1950s · Children's Sewing · New York Patterns · Sateen · Stashbusting · Stashbusting 2022

Completed: New York 1445 (1952)

Photo by author.

I recently completed this for a baby shower gift. I rarely make baby/kids clothes, so it was a fun change. I’ve had the pattern and fabric in my stash for a long time, but never knew what to make with either. Once I started working on it, though, I knew this was the perfect pairing.

Photo by author.

The other fun thing about this project was because the fabric was vintage deadstock, it had some challenges – a few holes and a major misprint – that I had to work with. Read on to the notes section for more about this.

Photo by author.

Time Frame: January 8-February 19
New York 1445 (1952)
Size: 6 months
Vintage 100% cotton sateen by Waverly, passed on to me from another sewist.
Thread and piping from stash. Pearly buttons and bias binding from JoAnn’s.
Cost: $5 for the buttons and binding.

Photo by author.


  • I added piping to the yoke (front and back) and collar, so the shape wouldn’t get lost in the print. I ended up not added it to the shorts yoke since they’ll be covered up by the dress.
  • I kept the binding on the shorts legs visible instead of turning it under, to visually balance the piping on the dress.
  • I bound the armholes.
  • The dress hem was marked at 3 1/2″ which seemed really deep, so I decreased it to 2″.
Photo by author.
Photo by author.

General Notes

  • The instructions on this one were scant, even for an experienced vintage sewist like myself. I ended up doing a lot of the construction to my own instincts, occasionally referencing the illustrations for anything of which I wasn’t sure, which is why I don’t have a lot of “alterations” notes per se.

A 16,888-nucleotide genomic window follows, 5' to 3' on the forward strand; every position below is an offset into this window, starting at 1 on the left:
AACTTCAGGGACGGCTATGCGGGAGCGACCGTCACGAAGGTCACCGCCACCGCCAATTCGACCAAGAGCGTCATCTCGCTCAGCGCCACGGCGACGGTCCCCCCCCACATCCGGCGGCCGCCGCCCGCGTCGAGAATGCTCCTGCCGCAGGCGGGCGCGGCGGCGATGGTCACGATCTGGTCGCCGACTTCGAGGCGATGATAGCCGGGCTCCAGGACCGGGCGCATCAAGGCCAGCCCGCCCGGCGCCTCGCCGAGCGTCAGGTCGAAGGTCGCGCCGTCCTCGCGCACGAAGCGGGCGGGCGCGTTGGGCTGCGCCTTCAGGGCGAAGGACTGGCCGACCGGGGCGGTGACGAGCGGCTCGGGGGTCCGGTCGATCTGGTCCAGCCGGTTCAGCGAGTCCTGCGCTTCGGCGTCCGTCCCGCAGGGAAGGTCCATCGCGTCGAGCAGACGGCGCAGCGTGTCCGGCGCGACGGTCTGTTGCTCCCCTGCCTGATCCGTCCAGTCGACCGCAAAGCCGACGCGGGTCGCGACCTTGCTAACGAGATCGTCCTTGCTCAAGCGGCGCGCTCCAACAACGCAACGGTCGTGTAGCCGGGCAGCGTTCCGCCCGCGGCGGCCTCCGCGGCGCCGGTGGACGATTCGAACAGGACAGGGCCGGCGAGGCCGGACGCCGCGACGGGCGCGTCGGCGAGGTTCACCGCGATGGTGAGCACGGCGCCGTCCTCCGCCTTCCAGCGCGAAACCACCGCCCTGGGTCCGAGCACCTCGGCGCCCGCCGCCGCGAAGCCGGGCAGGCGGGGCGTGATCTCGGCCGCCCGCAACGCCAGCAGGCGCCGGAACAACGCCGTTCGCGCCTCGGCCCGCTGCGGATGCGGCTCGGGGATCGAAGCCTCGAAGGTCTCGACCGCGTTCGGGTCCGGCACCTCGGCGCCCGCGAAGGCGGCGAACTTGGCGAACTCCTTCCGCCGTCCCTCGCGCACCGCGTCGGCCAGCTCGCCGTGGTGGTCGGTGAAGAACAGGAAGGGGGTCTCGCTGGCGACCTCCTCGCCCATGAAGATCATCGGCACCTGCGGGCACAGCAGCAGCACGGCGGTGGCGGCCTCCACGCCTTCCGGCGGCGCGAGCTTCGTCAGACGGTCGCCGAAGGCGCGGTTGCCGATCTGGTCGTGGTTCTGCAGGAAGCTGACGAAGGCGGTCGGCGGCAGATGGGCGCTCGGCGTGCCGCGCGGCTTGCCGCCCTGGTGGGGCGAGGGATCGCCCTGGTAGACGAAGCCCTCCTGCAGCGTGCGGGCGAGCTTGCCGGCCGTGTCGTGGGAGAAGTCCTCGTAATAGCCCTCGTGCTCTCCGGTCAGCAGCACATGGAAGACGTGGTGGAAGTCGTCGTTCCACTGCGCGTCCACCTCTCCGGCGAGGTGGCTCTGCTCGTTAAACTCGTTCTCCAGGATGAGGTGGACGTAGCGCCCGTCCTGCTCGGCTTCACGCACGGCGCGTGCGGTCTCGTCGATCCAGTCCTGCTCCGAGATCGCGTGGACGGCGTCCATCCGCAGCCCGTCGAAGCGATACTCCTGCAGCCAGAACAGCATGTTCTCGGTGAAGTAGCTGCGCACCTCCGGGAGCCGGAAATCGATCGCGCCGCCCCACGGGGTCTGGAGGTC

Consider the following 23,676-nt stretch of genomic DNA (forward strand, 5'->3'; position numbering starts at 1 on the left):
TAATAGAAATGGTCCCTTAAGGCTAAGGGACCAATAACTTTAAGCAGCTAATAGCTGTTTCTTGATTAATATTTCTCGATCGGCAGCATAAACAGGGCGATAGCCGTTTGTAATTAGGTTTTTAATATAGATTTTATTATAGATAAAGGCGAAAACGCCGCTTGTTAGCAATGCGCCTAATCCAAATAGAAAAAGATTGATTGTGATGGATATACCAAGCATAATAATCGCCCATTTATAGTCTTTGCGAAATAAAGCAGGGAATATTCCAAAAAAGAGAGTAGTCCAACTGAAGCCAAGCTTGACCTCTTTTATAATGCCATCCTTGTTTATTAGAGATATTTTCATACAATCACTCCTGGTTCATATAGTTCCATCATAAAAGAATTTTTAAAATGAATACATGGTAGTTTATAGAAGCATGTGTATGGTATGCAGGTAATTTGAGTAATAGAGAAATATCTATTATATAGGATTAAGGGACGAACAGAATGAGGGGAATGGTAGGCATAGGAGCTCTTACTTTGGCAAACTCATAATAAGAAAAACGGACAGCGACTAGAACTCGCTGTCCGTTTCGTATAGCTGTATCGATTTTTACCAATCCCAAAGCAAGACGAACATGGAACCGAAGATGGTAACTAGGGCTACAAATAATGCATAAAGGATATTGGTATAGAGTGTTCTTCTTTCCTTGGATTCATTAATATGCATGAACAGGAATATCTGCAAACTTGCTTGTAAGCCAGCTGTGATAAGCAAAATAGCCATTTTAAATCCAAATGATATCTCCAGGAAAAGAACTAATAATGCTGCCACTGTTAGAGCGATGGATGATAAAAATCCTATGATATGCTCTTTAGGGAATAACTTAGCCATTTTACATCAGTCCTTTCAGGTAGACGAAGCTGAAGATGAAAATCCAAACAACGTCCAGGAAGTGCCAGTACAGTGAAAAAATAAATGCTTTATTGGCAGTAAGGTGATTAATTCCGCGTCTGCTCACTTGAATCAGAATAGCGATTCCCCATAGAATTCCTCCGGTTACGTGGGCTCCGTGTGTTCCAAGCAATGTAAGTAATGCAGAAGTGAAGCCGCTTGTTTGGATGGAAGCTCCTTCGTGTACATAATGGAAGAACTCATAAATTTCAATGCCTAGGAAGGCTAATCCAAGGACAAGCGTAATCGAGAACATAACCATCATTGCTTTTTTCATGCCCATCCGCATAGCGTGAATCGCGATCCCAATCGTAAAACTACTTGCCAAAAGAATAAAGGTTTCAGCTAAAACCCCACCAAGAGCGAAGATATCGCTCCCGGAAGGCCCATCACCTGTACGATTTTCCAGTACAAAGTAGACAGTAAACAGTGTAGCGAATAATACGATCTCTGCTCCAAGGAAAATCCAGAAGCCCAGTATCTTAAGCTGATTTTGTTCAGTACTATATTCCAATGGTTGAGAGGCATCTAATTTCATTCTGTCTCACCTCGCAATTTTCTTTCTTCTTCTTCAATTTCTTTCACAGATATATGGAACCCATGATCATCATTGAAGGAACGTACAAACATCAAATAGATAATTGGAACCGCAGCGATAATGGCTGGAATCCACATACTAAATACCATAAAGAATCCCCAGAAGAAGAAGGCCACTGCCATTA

• I did the shorts first – these took only 3 evenings of work. The rest of the time was devoted to the top.
  • Applying the piping and yoke panels to the bodice area was very difficult at the corners.
  • I don’t like the ruffle sleeves as much as I hoped – they don’t lay nicely – but the short sleeves weren’t an option because of the limited fabric.
  • They didn’t include elastic guides for most of the history of sewing patterns, so I had to leave extra elastic with one end unsewn. Luckily the recipient is a very experienced sewer!
  • My fabric was quite a challenge to work with. It has a strong directional gridded print, a huge misprinted stripe, and several holes in it. I thought I had avoided all the holes but in my efforts to match the print I ended up with one right in the middle of the dress front. Another ended up on the back but at least I was aware of it beforehand. I was able to invisibly mend both, fortunately.
Mended hole. Photo by author.

Leave a Reply

Fill in your details below or click an icon to log in:

WordPress.com Logo

You are commenting using your WordPress.com account. Log Out /  Change )

Twitter picture

You are commenting using your Twitter account. Log Out /  Change )

Facebook photo

You are commenting using your Facebook account. Log Out /  Change )

Connecting to %s

This site uses Akismet to reduce spam. Learn how your comment data is processed.